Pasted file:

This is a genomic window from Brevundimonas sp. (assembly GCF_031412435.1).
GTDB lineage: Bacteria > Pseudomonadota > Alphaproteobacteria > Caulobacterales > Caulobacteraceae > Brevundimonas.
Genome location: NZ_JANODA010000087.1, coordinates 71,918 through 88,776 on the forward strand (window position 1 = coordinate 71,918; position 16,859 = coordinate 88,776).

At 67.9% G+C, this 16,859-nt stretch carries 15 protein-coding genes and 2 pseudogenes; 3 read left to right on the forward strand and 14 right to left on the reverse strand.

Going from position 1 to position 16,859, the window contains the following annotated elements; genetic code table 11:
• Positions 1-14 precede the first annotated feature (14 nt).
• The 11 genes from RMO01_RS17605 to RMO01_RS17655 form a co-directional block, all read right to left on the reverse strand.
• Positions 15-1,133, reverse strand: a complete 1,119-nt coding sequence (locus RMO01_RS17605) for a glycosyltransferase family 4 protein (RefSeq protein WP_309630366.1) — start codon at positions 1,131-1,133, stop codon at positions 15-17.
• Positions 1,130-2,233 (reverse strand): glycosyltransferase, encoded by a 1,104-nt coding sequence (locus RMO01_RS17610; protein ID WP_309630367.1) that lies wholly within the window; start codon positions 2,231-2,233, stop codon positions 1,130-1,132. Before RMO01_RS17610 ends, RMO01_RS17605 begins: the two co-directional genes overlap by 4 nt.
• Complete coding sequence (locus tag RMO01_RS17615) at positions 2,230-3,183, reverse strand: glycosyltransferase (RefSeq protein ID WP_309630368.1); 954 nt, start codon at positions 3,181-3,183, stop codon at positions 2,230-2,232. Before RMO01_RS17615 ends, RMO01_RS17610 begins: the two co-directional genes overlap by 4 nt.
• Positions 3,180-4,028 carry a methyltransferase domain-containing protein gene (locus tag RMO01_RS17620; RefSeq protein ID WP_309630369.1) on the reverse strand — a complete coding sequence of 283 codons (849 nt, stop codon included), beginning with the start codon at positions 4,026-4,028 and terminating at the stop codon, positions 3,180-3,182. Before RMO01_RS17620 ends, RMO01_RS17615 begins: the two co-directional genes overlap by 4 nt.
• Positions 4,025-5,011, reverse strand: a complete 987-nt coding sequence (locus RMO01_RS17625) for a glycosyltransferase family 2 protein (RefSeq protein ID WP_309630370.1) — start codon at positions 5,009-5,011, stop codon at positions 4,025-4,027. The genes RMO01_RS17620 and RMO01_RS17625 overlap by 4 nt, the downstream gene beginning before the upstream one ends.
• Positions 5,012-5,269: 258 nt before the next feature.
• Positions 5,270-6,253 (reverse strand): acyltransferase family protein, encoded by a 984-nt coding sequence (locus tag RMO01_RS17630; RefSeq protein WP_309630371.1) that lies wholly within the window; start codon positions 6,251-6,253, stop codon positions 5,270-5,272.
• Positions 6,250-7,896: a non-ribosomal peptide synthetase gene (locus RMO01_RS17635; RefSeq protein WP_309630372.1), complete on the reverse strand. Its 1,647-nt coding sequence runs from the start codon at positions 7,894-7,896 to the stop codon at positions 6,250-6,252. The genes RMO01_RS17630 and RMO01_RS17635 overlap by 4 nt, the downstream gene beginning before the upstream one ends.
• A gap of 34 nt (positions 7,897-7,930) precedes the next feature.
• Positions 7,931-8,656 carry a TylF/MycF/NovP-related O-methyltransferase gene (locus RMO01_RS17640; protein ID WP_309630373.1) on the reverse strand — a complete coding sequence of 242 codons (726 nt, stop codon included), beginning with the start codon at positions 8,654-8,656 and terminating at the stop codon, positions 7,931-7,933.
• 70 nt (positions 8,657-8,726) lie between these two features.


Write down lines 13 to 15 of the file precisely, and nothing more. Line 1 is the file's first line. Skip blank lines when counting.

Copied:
• Positions 5,012-5,269: 258 nt before the next feature.
• Positions 5,270-6,253 (reverse strand): acyltransferase family protein, encoded by a 984-nt coding sequence (locus tag RMO01_RS17630; RefSeq protein WP_309630371.1) that lies wholly within the window; start codon positions 6,251-6,253, stop codon positions 5,270-5,272.
• Positions 6,250-7,896: a non-ribosomal peptide synthetase gene (locus RMO01_RS17635; RefSeq protein WP_309630372.1), complete on the reverse strand. Its 1,647-nt coding sequence runs from the start codon at positions 7,894-7,896 to the stop codon at positions 6,250-6,252. The genes RMO01_RS17630 and RMO01_RS17635 overlap by 4 nt, the downstream gene beginning before the upstream one ends.